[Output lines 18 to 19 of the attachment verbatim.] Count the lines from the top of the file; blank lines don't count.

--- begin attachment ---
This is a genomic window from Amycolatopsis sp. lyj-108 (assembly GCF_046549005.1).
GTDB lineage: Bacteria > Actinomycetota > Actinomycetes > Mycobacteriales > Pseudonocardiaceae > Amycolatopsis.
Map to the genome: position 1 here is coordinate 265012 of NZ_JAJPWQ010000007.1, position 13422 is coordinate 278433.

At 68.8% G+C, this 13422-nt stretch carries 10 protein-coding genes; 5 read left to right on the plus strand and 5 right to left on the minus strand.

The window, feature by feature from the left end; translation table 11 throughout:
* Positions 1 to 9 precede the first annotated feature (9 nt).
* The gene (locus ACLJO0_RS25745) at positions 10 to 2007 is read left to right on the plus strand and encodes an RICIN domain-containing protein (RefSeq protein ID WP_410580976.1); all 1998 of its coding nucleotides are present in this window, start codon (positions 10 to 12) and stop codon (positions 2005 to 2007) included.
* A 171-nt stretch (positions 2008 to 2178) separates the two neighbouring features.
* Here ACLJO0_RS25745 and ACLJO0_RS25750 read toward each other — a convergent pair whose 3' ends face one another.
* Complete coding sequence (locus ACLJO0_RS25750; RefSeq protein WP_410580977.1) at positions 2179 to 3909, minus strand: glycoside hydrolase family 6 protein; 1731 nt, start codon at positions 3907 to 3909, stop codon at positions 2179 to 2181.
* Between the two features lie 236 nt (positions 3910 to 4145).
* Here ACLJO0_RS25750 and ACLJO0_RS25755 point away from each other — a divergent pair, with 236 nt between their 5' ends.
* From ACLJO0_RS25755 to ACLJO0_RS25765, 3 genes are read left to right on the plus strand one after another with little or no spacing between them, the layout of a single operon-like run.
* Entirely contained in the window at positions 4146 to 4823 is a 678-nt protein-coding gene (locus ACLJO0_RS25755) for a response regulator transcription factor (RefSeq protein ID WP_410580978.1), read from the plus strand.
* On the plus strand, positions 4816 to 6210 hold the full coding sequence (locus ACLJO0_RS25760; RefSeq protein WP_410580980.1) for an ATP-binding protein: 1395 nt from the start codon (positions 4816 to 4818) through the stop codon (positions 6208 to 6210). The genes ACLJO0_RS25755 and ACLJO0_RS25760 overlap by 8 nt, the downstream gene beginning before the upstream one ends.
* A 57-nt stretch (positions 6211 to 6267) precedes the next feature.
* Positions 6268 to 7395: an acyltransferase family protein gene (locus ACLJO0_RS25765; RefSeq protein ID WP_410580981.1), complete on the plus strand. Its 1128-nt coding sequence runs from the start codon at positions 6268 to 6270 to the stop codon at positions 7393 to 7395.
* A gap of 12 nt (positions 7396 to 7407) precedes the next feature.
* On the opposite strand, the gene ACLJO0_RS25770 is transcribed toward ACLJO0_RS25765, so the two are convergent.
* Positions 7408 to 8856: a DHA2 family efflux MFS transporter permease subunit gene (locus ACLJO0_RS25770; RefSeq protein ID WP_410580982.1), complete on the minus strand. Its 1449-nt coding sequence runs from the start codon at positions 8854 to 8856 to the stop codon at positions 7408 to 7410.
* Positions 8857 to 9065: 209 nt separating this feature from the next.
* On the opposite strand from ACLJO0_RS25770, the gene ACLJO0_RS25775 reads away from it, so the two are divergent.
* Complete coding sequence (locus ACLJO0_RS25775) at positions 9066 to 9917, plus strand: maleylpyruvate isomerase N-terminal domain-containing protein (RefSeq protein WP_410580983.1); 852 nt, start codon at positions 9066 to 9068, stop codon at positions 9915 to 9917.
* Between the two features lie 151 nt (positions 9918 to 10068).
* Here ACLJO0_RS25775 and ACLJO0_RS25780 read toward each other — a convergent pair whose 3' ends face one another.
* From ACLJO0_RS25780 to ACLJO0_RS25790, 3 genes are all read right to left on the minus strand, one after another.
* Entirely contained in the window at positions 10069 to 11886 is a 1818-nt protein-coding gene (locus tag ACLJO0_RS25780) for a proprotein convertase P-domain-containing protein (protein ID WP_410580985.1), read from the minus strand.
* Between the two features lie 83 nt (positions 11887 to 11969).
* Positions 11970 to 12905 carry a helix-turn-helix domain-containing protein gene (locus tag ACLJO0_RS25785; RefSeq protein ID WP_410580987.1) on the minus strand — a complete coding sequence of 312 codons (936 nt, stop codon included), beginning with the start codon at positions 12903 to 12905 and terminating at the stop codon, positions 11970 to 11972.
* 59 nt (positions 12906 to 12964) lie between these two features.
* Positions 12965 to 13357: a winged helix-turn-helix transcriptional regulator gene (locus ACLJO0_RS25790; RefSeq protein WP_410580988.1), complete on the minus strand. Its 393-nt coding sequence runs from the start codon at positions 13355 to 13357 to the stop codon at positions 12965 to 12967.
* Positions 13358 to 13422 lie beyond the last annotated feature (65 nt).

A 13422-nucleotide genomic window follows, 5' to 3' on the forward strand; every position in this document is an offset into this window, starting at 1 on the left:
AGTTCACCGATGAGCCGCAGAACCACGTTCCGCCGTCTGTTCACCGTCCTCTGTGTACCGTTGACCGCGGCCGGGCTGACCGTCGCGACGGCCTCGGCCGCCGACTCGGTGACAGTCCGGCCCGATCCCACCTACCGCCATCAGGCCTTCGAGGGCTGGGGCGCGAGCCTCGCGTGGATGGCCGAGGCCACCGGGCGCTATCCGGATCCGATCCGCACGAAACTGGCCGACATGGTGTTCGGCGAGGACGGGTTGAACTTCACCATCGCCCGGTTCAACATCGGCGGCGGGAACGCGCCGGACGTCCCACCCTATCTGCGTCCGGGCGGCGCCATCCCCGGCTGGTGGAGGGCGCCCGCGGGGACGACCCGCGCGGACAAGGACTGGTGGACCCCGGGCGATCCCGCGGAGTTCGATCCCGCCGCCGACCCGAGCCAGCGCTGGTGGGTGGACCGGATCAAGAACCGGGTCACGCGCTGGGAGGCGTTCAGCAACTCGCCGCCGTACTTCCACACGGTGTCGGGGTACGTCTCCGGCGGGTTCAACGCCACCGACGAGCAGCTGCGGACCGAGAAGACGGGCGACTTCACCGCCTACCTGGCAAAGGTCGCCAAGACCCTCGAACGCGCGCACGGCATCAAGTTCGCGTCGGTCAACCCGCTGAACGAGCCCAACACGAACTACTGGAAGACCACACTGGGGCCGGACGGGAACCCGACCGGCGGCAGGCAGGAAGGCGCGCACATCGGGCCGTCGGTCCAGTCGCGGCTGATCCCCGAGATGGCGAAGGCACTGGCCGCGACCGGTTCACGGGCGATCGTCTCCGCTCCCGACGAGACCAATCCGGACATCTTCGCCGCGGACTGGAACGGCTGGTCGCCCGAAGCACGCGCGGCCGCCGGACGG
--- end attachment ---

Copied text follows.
* A gap of 12 nt (positions 7396 to 7407) precedes the next feature.
* On the opposite strand, the gene ACLJO0_RS25770 is transcribed toward ACLJO0_RS25765, so the two are convergent.